MODELING SPATIOTEMPORAL VARIABILITY OF INTRA-URBAN AIR CONTAMINANTS IN THE DETROIT AIRSHED: A PRAGMATIC APPROACH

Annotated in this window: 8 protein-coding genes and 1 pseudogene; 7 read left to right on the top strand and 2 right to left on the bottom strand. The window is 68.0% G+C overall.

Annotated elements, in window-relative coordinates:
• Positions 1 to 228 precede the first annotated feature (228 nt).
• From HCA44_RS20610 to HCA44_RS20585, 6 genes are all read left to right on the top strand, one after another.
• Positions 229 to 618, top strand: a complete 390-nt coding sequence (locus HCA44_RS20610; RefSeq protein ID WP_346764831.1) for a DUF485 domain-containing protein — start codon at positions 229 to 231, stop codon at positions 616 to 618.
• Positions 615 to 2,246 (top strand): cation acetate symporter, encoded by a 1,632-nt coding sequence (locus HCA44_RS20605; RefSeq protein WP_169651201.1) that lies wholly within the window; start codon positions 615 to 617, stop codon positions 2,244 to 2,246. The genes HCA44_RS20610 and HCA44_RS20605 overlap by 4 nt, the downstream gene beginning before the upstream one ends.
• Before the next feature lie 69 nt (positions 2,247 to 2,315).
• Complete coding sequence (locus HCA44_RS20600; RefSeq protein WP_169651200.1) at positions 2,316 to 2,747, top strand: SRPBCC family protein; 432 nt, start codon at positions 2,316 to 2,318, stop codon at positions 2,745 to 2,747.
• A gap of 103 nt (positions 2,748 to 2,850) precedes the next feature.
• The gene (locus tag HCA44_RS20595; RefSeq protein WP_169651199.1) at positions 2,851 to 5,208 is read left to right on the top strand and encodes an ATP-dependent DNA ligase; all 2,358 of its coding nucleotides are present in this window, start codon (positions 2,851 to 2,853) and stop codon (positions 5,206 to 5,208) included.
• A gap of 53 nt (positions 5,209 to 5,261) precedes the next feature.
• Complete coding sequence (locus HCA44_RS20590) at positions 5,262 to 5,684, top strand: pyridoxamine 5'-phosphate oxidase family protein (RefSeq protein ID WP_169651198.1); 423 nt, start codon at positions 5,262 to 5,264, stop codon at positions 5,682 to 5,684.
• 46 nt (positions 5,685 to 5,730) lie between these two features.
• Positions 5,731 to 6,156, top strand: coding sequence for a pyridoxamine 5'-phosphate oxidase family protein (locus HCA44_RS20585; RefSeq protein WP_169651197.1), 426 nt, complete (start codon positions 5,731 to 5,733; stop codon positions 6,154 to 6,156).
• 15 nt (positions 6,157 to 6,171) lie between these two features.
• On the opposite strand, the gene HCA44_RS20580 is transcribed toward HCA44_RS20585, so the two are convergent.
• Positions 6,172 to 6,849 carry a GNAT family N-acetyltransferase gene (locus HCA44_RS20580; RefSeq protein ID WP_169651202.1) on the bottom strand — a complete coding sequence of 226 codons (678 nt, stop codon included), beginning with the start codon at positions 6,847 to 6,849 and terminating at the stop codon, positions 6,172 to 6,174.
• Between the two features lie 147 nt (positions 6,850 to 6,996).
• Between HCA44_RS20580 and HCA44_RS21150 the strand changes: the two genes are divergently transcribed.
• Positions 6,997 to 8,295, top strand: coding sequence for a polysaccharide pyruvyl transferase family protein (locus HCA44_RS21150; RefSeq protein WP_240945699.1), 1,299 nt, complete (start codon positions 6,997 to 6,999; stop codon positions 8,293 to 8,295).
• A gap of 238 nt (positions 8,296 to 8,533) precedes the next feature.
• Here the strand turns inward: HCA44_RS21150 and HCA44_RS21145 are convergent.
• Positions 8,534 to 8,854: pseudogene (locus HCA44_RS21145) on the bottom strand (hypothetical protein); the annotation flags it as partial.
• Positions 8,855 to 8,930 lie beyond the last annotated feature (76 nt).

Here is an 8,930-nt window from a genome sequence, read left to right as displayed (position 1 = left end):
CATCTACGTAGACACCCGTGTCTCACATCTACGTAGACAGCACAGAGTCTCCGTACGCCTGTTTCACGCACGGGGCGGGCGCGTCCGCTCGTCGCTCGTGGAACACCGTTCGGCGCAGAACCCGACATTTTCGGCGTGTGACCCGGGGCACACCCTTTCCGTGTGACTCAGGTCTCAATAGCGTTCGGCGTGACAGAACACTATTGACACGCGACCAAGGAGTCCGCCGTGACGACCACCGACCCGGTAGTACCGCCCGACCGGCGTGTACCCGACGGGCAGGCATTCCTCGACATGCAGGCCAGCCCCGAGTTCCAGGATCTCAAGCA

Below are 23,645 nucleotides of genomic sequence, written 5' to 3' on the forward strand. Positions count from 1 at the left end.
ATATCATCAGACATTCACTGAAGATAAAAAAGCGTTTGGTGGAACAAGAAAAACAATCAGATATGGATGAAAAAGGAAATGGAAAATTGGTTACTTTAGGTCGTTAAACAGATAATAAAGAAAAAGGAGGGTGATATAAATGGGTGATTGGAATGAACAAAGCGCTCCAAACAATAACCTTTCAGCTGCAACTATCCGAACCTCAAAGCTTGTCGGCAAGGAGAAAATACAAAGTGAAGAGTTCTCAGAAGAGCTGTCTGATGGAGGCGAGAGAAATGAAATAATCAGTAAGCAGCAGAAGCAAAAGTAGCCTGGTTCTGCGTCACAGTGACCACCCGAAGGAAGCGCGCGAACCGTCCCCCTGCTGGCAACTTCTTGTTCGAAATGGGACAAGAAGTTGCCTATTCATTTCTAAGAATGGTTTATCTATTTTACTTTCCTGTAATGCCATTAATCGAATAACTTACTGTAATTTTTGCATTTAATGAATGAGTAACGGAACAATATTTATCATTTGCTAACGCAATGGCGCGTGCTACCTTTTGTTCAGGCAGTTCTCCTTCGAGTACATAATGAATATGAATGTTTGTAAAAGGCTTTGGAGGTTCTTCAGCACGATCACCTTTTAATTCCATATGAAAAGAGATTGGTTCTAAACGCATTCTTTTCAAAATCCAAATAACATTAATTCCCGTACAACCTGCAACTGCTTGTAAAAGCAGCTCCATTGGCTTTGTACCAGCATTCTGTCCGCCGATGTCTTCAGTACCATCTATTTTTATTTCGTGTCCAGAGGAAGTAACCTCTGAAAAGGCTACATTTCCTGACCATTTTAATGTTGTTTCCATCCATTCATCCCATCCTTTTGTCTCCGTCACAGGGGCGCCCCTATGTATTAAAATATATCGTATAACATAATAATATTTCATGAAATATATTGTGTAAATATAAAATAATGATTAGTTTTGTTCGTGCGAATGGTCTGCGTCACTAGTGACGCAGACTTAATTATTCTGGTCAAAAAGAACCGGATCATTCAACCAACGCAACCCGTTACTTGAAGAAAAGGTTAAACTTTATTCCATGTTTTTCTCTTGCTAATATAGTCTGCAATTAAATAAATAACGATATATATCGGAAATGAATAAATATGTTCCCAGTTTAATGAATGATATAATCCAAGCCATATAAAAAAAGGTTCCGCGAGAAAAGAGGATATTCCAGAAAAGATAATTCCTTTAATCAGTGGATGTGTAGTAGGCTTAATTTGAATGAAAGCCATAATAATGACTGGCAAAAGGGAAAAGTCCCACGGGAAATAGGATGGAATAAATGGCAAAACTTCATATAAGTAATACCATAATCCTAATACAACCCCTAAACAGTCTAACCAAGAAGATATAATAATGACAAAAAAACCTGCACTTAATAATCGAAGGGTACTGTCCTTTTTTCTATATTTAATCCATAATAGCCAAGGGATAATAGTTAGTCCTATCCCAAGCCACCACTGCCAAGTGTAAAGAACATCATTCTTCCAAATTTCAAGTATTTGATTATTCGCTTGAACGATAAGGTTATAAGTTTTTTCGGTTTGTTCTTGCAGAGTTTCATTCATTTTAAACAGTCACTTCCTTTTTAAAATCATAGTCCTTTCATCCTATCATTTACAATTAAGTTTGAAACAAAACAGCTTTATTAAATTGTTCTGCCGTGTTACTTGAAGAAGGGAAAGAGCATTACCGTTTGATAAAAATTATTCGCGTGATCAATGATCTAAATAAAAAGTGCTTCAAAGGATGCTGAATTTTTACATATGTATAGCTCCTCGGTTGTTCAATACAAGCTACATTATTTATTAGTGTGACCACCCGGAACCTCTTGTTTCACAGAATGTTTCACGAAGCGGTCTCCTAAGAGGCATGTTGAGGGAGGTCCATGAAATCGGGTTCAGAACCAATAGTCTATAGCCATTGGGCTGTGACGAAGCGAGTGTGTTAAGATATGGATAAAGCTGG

This study combined a three-year air contaminant time series from the Michigan Air Sampling Network (MASN) with spatially detailed data sets for two two-week periods in September 2008 and June 2009 to produce monthly contaminant concentration maps across the city of Detroit, Michigan, from January 2008 through December 2010. Two geochemical analytes, NO2 and total BTEX, as well as two particulate matter size fractions, PM2.5 and PM10 were investigated. The September 2008 and June 2009 data sets were modeled using ordinary kriging to produce high spatial density concentration maps with 300m by 300m resolution across the city. A weighted average was applied to these maps to interpolate monthly concentration estimates between September 2008 and August 2009. Temporal variability was then incorporated by adjusting the weighted average spatial maps using a monthly average bulk shift derived from MASN time series measurements. The resulting maps incorporate seasonal trends while preserving neighborhood scale spatial variation. Results are being applied in a larger study designed to assess the relationship between adverse birth outcomes and air pollution in the city of Detroit.